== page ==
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Stroh Sells Brands To Pabst, Miller

February 8, 1999 GMT

DETROIT (AP) _ Stroh Brewery Co., ending a 149-year U.S. brewing tradition, is selling its beer brands to Pabst and Miller in a move that continues the consolidation of the industry.

Miller Brewing Co., the nation’s second-largest brewer behind Anheuser-Busch Inc., is purchasing Stroh’s Henry Weinhard’s and Mickeys brands. Fifth-ranked Pabst Brewing Co. is buying the rest of Stroh’s brands _ including Stroh’s, Old Milwaukee and Schlitz _ and its brewery in Lehigh Valley, Pa.

Under the deals announced Monday, fourth-ranked Stroh will continue operating its five other breweries until production can be shifted to a Pabst or a Miller brewery. The transition is expected to last about nine months. Afterward, Stroh will seek buyers for the breweries.

Terms were not disclosed. The Milwaukee Journal Sentinel had said the sales could be worth $400 million.

The move is the latest in a shrinking beer industry as it becomes harder to compete with the leaders.

Analyst Frank Walters of M. Shanken Communications in New York said the move gives Miller and Anheuser-Busch 70 percent of the beer market.

``It’s very tough to compete with the wherewithal of a Miller or Anheuser-Busch,″ Walters said.

Because the industry’s growth is sluggish, ``The middle-tier brewers (like Stroh) are the ones that have suffered the most,″ said Gary Hemphill, vice president of Beverage Marketing Corp. of New York.

Stroh’s market share shrank from 7.9 percent to 6.7 percent last year, and Pabst’s from 2.4 percent to 2 percent. Anheuser-Busch represented 46.7 percent, Miller had 21.2 percent and No. 3 Coors had 10.5 percent. Analysts says Miller will likely increase a couple of points with the move.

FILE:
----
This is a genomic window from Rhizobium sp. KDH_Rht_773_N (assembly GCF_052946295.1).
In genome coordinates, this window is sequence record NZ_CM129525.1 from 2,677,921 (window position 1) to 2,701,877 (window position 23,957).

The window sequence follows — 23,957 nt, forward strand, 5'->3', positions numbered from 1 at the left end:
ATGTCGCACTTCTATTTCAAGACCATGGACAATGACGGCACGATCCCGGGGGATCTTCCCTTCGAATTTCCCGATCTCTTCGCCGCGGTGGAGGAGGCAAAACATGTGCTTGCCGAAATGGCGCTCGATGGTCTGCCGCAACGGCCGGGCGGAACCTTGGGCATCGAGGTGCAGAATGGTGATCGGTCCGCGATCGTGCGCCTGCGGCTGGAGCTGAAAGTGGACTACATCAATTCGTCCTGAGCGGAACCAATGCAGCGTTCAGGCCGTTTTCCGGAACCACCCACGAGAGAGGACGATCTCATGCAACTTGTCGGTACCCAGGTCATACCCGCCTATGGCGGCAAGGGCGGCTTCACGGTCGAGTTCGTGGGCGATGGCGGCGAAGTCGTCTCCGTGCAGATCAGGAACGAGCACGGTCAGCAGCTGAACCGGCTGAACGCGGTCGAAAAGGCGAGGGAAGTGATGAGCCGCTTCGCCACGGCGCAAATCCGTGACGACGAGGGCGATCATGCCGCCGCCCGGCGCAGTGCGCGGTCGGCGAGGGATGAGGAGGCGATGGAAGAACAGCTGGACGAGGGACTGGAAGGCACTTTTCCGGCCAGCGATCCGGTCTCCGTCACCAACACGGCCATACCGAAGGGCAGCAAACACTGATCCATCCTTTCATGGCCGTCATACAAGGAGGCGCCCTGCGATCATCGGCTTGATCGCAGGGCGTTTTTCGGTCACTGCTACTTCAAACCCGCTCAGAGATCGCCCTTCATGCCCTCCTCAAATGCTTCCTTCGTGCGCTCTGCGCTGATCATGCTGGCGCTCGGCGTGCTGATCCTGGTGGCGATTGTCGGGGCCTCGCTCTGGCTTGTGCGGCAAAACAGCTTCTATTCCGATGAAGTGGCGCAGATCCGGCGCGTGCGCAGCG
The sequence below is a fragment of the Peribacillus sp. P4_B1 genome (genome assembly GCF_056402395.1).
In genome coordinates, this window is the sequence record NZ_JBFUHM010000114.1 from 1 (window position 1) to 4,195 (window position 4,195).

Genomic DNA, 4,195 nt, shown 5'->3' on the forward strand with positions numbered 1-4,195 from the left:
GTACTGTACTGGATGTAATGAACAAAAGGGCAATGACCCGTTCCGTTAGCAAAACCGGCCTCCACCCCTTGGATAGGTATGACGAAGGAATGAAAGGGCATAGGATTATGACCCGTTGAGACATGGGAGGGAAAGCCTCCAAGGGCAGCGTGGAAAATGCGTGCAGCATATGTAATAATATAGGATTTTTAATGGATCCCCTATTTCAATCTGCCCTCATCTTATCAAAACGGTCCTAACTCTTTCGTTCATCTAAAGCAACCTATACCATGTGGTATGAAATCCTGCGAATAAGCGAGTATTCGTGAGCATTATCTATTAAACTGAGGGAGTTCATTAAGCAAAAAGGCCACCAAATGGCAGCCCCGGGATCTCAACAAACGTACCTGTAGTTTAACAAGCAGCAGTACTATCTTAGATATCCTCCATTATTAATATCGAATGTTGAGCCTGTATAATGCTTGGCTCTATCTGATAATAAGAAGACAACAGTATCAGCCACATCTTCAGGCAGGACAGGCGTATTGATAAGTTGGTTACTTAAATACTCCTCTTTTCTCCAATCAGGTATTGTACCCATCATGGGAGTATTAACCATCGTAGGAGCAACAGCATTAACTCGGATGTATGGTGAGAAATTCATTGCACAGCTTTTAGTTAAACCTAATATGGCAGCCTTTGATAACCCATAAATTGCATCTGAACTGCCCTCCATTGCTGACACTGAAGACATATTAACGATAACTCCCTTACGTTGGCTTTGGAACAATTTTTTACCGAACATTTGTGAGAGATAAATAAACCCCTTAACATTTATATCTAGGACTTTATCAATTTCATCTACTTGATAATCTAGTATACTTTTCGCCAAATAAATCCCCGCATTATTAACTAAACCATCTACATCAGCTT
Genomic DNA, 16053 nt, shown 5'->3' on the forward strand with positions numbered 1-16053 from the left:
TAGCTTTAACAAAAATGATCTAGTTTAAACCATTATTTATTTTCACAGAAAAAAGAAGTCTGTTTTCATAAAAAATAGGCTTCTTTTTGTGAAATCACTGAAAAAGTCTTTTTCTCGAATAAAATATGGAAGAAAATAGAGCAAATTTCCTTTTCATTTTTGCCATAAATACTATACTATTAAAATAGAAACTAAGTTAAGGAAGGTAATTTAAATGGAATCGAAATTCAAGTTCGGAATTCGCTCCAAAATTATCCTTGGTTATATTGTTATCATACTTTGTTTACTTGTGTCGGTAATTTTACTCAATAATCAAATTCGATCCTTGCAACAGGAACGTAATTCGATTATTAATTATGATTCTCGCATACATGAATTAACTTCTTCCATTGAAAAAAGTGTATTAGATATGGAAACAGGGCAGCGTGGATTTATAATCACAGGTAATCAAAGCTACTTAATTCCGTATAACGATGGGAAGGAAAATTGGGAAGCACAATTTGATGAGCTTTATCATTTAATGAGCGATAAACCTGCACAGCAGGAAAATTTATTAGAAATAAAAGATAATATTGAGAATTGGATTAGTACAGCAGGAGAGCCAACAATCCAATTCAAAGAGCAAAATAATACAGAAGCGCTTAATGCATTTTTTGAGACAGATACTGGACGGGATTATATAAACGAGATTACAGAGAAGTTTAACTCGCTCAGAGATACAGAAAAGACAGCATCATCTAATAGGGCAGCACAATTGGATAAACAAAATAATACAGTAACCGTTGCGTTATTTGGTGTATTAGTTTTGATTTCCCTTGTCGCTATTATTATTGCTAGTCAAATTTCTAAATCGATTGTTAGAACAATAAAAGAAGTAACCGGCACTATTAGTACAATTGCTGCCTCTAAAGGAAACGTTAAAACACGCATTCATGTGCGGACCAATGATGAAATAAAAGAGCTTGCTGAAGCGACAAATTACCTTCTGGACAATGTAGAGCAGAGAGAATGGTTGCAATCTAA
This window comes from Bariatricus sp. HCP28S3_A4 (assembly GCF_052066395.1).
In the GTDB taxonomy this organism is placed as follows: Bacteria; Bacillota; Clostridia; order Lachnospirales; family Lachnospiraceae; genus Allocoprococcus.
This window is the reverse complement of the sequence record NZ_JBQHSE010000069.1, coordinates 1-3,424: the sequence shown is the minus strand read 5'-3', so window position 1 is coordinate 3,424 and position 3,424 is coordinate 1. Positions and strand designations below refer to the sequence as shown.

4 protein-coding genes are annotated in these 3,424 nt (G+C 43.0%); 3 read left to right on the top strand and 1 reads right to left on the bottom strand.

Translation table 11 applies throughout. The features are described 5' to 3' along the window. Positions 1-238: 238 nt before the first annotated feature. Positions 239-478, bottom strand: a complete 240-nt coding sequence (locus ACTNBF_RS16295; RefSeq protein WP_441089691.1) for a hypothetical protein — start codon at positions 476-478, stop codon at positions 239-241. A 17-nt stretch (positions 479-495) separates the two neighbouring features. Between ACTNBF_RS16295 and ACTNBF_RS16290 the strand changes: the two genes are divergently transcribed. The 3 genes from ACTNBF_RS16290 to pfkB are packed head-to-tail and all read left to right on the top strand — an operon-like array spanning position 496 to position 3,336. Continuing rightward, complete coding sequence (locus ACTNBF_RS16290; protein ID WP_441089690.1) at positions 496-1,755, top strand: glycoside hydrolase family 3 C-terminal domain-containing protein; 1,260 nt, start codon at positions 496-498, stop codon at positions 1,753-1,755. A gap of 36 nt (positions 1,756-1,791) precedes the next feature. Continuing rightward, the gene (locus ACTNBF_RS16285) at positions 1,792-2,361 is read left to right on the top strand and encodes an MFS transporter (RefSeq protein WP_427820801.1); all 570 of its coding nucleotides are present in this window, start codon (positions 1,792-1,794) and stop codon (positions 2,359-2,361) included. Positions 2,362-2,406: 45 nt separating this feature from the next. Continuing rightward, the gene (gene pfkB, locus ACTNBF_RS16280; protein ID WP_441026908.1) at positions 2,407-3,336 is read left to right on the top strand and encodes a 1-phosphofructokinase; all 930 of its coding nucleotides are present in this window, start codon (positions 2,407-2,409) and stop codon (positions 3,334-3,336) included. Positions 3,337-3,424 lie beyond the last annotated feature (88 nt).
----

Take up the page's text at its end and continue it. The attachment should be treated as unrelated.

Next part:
The agreements to sell the brands are expected to be completed in early April, and are subject to antitrust review by the U.S. Justice Department.

``My family and I struggled with this decision,″ said John Stroh III, the company’s president and chief executive officer and a fifth-generation member of the Stroh family.

``However, in light of this attractive offer, and the long-term competitive outlook of the brewing industry, we concluded that it is the appropriate time to exit the beer business and focus on the family’s other ventures,″ he said. Stroh, which will keep its headquarters in Detroit, will be left with its real estate investments.

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Stroh has about 2,800 employees. How many of those will be affected is uncertain, said Stroh spokeswoman Lacey Logan. Pabst and Miller could offer to employ Stroh’s full-time workers, she said.

Stroh began brewing in Detroit in 1850, after the family had already been brewing for two generations in Germany. During Prohibition, the company converted facilities into making a variety of products, from ice cream and soda to the ingredients necessary for home brewing, and had no layoffs.

Once back in the beer business, Stroh enjoyed regional dominance, and by the early 1980s, it became the nation’s third-largest brewer after buying the F&M Schaefer Brewing Co. and the Jos. Schlitz Brewing Co.

But it soon started losing ground, leaving it with too much capacity. It closed its Detroit brewery in 1985. Four years later, Peter Stroh announced the company was looking for a partner or a buyer to help pay debts.

Stroh itself later fed the consolidation trend, pursuing the G. Heileman Brewing Co. for several years until it bought it in 1996. But the company continued to lose market share, dropping to fourth.

The privately held company reported a loss of $3.9 million on sales of more than $243 million in the third quarter of 1998.

The companies also announced that Pabst has reached an agreement to transfer its Hamm’s and Old English 800 brands to Miller. And Pabst has agreed to expand its contract brewing agreement with Miller.

Analysts say the move will intensify Miller’s share of the malt liquor category.